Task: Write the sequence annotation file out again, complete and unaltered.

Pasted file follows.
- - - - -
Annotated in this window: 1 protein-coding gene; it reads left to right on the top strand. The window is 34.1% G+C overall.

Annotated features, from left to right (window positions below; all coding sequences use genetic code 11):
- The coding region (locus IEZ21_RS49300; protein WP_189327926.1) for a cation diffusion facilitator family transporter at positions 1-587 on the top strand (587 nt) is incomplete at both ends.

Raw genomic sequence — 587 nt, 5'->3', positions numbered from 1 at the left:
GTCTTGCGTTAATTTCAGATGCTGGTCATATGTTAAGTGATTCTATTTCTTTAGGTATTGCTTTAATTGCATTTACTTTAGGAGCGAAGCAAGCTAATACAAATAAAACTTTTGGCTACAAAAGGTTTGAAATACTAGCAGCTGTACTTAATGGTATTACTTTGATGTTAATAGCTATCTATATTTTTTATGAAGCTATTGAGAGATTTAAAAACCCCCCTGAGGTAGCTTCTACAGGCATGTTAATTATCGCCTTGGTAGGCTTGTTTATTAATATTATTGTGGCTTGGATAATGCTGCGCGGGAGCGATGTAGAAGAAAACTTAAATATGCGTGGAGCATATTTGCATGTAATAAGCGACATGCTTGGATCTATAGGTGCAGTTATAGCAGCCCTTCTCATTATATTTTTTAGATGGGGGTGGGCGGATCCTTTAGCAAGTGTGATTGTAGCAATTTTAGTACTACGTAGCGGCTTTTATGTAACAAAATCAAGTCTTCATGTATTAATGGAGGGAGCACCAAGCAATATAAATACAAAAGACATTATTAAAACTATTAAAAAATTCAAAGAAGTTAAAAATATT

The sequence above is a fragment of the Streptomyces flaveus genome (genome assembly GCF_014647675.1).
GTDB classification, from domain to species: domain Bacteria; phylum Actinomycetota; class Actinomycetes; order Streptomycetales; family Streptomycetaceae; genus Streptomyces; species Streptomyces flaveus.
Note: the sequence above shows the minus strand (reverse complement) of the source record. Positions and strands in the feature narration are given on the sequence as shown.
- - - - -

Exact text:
Annotated in this window: 1 protein-coding gene; it reads left to right on the top strand. The window is 34.1% G+C overall.

Annotated features, from left to right (window positions below; all coding sequences use genetic code 11):
- The coding region (locus IEZ21_RS49300; protein WP_189327926.1) for a cation diffusion facilitator family transporter at positions 1-587 on the top strand (587 nt) is incomplete at both ends.

Raw genomic sequence — 587 nt, 5'->3', positions numbered from 1 at the left:
GTCTTGCGTTAATTTCAGATGCTGGTCATATGTTAAGTGATTCTATTTCTTTAGGTATTGCTTTAATTGCATTTACTTTAGGAGCGAAGCAAGCTAATACAAATAAAACTTTTGGCTACAAAAGGTTTGAAATACTAGCAGCTGTACTTAATGGTATTACTTTGATGTTAATAGCTATCTATATTTTTTATGAAGCTATTGAGAGATTTAAAAACCCCCCTGAGGTAGCTTCTACAGGCATGTTAATTATCGCCTTGGTAGGCTTGTTTATTAATATTATTGTGGCTTGGATAATGCTGCGCGGGAGCGATGTAGAAGAAAACTTAAATATGCGTGGAGCATATTTGCATGTAATAAGCGACATGCTTGGATCTATAGGTGCAGTTATAGCAGCCCTTCTCATTATATTTTTTAGATGGGGGTGGGCGGATCCTTTAGCAAGTGTGATTGTAGCAATTTTAGTACTACGTAGCGGCTTTTATGTAACAAAATCAAGTCTTCATGTATTAATGGAGGGAGCACCAAGCAATATAAATACAAAAGACATTATTAAAACTATTAAAAAATTCAAAGAAGTTAAAAATATT

The sequence above is a fragment of the Streptomyces flaveus genome (genome assembly GCF_014647675.1).
GTDB classification, from domain to species: domain Bacteria; phylum Actinomycetota; class Actinomycetes; order Streptomycetales; family Streptomycetaceae; genus Streptomyces; species Streptomyces flaveus.
Note: the sequence above shows the minus strand (reverse complement) of the source record. Positions and strands in the feature narration are given on the sequence as shown.